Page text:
copyright Bill Widener 2000

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Mr. Jones,

I haven't read any fiction books since my indulgence in the works of Ishmael Reed almost two decades ago but your review of [Madison Smartt] Bell's MASTER OF THE CROSSROADS may change that. [New Books, Nov 16]

Further - and more importantly - the first two sentences of your piece are the most astute, concise analysis of those historic events I've seen.


Darryl Weaver

The first two lines of Jeremy Jones' review read: "The Haitian revolution of 1791 is perhaps the most significant and the most ignored modern revolution. The slave revolts synthesized the goals of the American revolution and the French revolution, political independence and human rights, while taking the parameters of freedom a step further to include racial equality."

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Mail: 486 West Second St , Lexington, Ky 40507


Tea Time

I clean up real nice and I don't spill at the table.

-Ernest T. Bass

Whenever somebody tells me there's no hope for downtown these days, I think about how wrong they are, and I think of my friend Gay as evidence for the case I'd prepare. For several reasons.

When I first met him, he was working on the committee that was busy preserving and restoring the Pope House over on Grosvenor (now known as the Latrobe Pope Villa).

Over the course of that winter, I was invited to his house on 2nd Street, for a party in honor of a departing committee member. I remember there was a Russian theme to the evening, related to the guest of honor, a history professor.

Now, I've been lucky enough to be a guest in some pretty swanky houses in this town, and I'm regularly awed by friends who have an incredible flair for design and architecture and style - but I had never been to any place like Gay's.

His is not the biggest or most elaborate house on the block. But there's not one square inch of it that hasn't benefited from his attention to detail. His taste in art? Perfection. The monumental array of books? Staggering, eclectic and diverse. The furnishings? Exquisite.

The menu? Well, given that the only food in the world that I refuse to eat is BEETS, it's quite a testament to his culinary skills that the borscht I ate that night was the centerpiece of one of the best meals I've ever had.

His ability to put together the best guest list in town? Unparalleled. Evidenced that evening by guests who drank their vodka and sang in Russian. (Though I abstained from both.)

His grace as a host? Beyond compare. I found THAT out when I attempted to take a seat on some incredibly elegant little chair and its legs slid out from under me, landing me in an unceremonious heap on the floor. My date was busy contemplating the ceiling and pretending he'd never seen me before, and I was almost in tears from embarrassment, feeling about like Ernest T. Bass in a china shop (" MissIZ.Wiley?"). But Gay just helped me up, dusted me off, swept up the ruins, and graciously insisted it was "only a reproduction" (which I doubt).

Miraculously, I've been invited back since, for other parties - winter solstice, 12th night, an authors' evening... - and I always told him, "you should do this professionally" (I meant all of it really: the food, the decor, the antiques, the art, the entertaining.... Though I wasn't really sure exactly what kind of profession would be big enough.)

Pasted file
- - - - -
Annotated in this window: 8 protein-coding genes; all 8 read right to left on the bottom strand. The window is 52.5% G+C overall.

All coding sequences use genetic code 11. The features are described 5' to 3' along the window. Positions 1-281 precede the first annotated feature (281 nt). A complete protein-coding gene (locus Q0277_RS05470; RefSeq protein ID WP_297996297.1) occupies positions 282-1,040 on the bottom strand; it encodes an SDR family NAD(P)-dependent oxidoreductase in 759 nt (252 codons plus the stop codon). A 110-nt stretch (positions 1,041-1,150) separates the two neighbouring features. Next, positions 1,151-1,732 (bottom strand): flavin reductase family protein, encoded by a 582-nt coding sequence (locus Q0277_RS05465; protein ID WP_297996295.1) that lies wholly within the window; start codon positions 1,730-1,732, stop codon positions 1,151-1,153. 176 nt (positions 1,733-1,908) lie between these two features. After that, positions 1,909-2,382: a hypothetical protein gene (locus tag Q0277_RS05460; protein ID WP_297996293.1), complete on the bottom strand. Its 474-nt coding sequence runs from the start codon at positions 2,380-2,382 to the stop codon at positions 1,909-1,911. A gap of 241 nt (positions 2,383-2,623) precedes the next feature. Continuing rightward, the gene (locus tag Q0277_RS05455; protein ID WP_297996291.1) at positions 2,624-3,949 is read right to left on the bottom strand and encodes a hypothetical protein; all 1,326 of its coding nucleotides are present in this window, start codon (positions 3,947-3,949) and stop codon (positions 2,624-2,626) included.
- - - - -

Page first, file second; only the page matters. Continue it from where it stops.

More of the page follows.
And now he does.

A few weeks ago, I finally made it down to the tearoom/antique store joint venture that he and some friends recently partnered up on... and the one word that came to mind was "renascence."

Everything about the interior is absolutely right. The unstudied shade of ivory on the walls, for example, was (as it turns out) very studied. As he told us on one pass by our table, the shade that finally adorned the tearoom represented about the seventh try.

From the floral arrangements to the silver to the curtains right down to the decor of the powder room... not one flaw. How often do you get to say that?

Over the course of a perfect meal (soup, scones and marmalade with cream, hot turkey salad, tea sandwiches, and dessert), I soaked up the view of the historic neighborhood, the surroundings, and my friend Lissa's fashion proclamations ("monochrome equals class" and "pink," it turns out, "is a neutral"). She and I watched out the window as our friendly neighborhood state senator dragged a few giant tree limbs out to the curb, probably downed by that morning's blustery high wind.

Gay periodically stopped by our table to talk about the neighborhood and his hopes for the burgeoning arts district that lines this particular corridor.

Their new venture has become part of a vibrant and growing little section of downtown that exhibits every promise of becoming a thriving arts district (including the Opera House, multiple art galleries, restaurants, and theatres).

When I drive through downtown every morning and afternoon, it's incredibly easy to become unbearably frustrated with what's wrong with it (the Limestone construction and Short Street closure just to name two ongoing disasters), but by the time I made it to my second scone that day, I was filled with renewed hope for the place- along the lines of the same feeling I get at Farmers' Market on summer Saturdays.

The tearoom didn't just feed us. The meal wasn't just a respite from the storm. It was the sort of place that restores your soul. The English would probably say it was just the tea, but I don't think it was.

Our downtown isn't going to be "saved" by any bigtime overpriced outside consultants, not by any studies that gather dust on a shelf, and definitely not by politicians. It'll be saved by people like Gay - one brick, one building, one block, and one neighborhood at a time - by people with the courage of their convictions, backed up by vision, talent, taste, ambition, and of course, gumption.

-Rhonda Reeves